On this 15th volume, Bob Dylan’s Bootleg Series contains a treasure which, until now, only listeners of pirated CDs were privy to. With 50 tracks, Travelin’ Thru 1967-1969: The Bootleg Series vol. 15 gives an inside look on the different stops Dylan made in Nashville, the Mecca of country music, between 1967 and 1969, and especially on the legendary recording sessions done with Johnny Cash as well as those for his albums John Wesley Harding, Nashville Skyline and Self Portrait.
The meeting of these two figureheads of twentieth century music happens at a key moment. Rock’n’roll reigned supreme all over the world during the late 60s, as everyone tried to outdo each other’s decibel levels over a backdrop of the Vietnam War which had been raging since 1965. After his flamboyant trilogy Bringing It All Back Home/Highway 61 Revisited/Blonde On Blonde, Bob Dylan takes things down a notch with simpler sounds accompanied by a smaller ensemble.
Here, he is celebrating classic rock’n’roll and country music by emphasising its singularity and reminding us of its links to the roots of North American pop music. Ever the elusive icon of counterculture, a label he always hated, Dylan tackles an almost historical repertoire, distancing himself from any hippie connotations which were so in style at the time. His voice is fundamentally opposite to Johnny Cash’s, yet here they both engage in a pulsing, no-frills paso doble which is as symbolic as it is forthright.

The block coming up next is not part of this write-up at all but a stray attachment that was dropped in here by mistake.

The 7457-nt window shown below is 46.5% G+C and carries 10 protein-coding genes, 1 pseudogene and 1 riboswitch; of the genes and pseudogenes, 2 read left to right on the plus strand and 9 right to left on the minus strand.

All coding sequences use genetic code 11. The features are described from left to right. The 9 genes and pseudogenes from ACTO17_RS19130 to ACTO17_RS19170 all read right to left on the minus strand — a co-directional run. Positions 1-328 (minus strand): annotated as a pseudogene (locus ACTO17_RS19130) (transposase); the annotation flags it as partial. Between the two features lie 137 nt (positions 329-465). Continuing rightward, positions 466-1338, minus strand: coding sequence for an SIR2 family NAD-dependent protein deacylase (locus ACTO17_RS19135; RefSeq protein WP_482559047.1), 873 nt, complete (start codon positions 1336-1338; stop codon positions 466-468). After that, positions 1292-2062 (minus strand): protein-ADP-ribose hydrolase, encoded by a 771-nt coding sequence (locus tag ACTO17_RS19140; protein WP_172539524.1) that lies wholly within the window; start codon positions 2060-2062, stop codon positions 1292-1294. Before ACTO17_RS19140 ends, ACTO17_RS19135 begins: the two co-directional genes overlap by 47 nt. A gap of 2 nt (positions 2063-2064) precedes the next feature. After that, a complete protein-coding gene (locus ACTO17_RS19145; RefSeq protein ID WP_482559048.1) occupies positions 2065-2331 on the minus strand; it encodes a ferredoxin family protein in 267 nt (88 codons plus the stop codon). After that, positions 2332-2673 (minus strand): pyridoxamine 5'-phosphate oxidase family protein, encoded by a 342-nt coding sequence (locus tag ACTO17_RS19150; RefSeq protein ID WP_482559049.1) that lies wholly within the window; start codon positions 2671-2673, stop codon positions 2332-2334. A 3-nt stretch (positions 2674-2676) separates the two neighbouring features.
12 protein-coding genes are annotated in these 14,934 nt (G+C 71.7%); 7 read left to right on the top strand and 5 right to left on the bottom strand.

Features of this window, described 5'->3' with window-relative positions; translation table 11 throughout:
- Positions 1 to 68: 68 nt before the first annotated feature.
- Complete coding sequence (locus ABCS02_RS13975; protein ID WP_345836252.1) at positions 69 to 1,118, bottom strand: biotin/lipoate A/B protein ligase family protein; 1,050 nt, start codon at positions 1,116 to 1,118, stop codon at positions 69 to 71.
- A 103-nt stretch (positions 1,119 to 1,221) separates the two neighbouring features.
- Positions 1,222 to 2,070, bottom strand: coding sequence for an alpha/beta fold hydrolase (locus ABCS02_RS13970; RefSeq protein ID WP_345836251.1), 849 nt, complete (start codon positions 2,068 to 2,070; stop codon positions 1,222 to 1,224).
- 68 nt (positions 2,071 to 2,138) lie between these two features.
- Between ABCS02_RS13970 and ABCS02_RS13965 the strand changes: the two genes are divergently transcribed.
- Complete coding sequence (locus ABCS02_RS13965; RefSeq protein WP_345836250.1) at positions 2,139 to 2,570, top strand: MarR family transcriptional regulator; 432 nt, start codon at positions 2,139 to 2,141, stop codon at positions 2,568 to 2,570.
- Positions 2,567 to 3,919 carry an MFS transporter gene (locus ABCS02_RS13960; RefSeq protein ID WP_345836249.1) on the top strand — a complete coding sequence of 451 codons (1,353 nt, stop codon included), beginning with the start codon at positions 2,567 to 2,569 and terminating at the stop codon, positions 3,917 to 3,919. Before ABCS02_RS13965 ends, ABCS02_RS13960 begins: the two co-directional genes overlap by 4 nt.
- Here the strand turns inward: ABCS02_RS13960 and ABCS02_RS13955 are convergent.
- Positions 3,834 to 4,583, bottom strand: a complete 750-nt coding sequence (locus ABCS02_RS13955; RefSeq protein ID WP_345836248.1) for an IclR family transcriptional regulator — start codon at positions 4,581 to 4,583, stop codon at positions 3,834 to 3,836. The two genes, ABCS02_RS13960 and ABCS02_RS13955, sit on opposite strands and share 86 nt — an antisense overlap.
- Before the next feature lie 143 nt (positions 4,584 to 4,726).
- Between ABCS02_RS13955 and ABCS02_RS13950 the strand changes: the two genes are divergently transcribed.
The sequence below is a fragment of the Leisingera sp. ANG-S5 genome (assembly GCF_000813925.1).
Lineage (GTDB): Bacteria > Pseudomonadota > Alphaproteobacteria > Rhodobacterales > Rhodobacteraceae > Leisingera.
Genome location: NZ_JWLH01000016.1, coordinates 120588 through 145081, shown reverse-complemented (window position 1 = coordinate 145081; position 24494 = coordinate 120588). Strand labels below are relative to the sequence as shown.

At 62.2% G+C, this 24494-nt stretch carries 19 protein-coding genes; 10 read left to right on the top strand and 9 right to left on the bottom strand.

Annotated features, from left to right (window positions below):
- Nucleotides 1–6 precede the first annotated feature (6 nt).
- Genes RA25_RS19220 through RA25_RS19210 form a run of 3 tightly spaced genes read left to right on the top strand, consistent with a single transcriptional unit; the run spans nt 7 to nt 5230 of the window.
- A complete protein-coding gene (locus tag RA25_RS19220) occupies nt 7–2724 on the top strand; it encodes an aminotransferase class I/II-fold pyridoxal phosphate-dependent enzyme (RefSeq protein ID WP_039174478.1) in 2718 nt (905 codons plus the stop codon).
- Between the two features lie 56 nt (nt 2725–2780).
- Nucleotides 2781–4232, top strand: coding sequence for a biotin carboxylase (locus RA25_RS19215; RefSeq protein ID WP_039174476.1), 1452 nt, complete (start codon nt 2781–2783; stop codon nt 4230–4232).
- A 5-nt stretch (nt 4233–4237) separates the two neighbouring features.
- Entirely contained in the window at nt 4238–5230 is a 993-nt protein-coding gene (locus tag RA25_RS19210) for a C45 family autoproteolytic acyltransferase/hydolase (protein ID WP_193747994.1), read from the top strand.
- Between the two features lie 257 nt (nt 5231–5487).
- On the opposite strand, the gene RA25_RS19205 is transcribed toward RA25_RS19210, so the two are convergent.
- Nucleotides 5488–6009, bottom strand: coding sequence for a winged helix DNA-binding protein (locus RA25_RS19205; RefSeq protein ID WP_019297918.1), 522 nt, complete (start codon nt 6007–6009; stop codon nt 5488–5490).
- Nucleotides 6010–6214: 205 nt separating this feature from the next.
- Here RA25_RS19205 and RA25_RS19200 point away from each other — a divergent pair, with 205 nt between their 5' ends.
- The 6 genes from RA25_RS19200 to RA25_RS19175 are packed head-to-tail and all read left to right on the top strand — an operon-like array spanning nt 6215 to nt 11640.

The first disc of Travelin’ Thru 1967-1969: The Bootleg Series vol. 15 focuses on alternative versions of songs taken from John Wesley Harding which he recorded alongside Charlie McCoy on the bass and Kenneth Buttrey on the drums at the end of 1967, having just recovered from his terrible motorcycle accident the previous year. This selection contains an energetic version of All Along the Watch Tower, famously covered by Hendrix, as well as other originals from Nashville Skyline, notably Lay Lady Lay and the previously unpublished Western Road.
The real treasures lay in discs 2 and 3, which feature the legendary 1969 recordings with the Man in Black, from the Columbia Studios on the 18th of February and on stage at the Ryman on the 1st of May for the taping of The Johnny Cash Show, broadcast on ABC the following month.
Cash classics including Ring of Fire and Folsom Prison Blues and Elvis’ hits That’s Alright, Mama and Mystery Train are among some of the thrilling highlights of this box set, as well as the tracks with god of the bluegrass banjo Earl Scruggs for his show Earl Scruggs: His Family and Friends... All in all, the judgement is unquestionable: a historical moment of simplicity, sincerity, and most of all, of music.